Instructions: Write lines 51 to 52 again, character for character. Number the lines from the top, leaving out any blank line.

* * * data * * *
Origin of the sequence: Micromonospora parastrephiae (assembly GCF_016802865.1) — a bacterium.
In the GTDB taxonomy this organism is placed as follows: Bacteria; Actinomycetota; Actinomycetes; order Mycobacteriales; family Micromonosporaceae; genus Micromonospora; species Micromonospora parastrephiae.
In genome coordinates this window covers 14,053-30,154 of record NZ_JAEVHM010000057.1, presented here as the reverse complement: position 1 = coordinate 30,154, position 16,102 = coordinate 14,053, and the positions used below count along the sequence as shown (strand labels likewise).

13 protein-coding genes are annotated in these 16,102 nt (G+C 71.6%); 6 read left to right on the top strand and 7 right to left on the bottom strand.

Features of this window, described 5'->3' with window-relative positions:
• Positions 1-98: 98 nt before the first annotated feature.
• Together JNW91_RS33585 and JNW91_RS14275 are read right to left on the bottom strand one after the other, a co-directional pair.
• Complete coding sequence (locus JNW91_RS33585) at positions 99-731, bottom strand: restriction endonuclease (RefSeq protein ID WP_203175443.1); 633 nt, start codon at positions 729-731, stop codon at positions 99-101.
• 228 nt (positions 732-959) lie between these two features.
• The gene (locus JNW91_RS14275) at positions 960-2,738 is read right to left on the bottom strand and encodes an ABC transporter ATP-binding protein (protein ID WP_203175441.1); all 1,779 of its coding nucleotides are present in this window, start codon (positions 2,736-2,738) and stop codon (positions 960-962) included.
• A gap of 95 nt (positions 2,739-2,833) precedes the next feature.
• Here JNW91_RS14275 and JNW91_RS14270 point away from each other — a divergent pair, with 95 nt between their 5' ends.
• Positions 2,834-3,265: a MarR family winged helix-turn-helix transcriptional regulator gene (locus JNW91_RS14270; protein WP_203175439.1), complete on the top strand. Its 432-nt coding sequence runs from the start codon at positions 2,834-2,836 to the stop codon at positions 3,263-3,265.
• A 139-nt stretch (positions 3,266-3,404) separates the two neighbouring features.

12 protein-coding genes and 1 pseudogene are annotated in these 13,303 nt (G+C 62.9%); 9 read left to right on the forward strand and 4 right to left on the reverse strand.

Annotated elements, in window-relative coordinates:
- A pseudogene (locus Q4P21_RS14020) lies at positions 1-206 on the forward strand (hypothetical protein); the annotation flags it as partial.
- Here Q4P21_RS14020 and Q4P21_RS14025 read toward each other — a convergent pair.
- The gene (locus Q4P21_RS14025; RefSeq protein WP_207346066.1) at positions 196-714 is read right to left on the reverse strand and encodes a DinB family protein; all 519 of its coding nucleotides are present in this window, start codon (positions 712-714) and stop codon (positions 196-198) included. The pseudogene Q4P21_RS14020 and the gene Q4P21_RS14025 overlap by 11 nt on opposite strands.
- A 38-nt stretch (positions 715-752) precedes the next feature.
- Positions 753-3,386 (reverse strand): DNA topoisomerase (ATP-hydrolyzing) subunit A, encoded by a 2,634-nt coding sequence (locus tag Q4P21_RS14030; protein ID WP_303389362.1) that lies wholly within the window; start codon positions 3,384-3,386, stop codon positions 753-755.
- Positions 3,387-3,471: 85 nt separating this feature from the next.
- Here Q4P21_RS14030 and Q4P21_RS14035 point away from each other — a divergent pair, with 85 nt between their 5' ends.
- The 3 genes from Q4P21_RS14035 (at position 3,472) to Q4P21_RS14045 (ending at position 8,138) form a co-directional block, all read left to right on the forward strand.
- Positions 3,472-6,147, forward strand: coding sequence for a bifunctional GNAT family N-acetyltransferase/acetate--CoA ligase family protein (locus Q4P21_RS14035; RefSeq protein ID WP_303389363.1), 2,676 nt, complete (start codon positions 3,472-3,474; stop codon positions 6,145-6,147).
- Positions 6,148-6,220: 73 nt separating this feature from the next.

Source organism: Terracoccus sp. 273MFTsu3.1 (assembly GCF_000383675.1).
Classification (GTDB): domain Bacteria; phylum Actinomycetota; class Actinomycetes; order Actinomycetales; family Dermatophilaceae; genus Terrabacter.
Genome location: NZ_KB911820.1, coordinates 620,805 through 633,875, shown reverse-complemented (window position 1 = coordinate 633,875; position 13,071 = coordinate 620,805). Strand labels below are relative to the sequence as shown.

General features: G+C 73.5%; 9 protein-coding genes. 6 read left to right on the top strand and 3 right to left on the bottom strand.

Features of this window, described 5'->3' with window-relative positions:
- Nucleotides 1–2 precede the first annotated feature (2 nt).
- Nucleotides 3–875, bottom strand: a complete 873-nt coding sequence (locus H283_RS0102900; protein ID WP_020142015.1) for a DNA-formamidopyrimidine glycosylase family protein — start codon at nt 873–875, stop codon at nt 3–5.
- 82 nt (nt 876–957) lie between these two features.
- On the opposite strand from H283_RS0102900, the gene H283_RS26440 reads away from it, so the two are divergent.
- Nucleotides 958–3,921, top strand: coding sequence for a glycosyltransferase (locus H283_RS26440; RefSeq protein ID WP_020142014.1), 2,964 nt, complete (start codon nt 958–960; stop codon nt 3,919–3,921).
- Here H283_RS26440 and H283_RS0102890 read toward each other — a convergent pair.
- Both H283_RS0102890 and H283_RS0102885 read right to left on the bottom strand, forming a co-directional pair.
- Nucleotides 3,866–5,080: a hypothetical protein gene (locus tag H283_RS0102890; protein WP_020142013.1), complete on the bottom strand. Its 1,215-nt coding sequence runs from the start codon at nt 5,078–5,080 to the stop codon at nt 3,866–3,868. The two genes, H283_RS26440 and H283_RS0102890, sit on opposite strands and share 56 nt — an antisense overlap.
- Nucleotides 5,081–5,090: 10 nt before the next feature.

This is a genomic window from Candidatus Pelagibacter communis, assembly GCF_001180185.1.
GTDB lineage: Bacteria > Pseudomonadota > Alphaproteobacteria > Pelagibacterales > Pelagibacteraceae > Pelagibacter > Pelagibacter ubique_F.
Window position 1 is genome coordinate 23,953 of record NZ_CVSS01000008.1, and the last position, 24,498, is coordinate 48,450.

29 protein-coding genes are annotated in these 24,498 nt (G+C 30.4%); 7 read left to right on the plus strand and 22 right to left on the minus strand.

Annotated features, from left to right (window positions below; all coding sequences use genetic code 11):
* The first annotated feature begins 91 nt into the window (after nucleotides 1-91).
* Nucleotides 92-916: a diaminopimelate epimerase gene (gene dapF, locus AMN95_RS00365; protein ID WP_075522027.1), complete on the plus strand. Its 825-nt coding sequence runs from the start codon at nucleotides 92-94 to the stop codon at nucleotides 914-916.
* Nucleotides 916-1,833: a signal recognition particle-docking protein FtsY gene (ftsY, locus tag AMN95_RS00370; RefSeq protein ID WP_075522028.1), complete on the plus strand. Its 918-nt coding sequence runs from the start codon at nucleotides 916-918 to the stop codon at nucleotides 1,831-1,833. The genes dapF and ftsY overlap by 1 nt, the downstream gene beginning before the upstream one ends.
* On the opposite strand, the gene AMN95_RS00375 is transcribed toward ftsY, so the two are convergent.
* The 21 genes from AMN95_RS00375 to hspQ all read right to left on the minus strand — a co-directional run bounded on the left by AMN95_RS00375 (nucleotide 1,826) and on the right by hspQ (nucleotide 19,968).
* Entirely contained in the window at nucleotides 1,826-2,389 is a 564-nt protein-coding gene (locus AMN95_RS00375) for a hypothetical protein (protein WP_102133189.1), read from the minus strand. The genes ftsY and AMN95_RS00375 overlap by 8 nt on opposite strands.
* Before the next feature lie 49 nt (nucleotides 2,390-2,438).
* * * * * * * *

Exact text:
* Entirely contained in the window at nucleotides 1,826-2,389 is a 564-nt protein-coding gene (locus AMN95_RS00375) for a hypothetical protein (protein WP_102133189.1), read from the minus strand. The genes ftsY and AMN95_RS00375 overlap by 8 nt on opposite strands.
* Before the next feature lie 49 nt (nucleotides 2,390-2,438).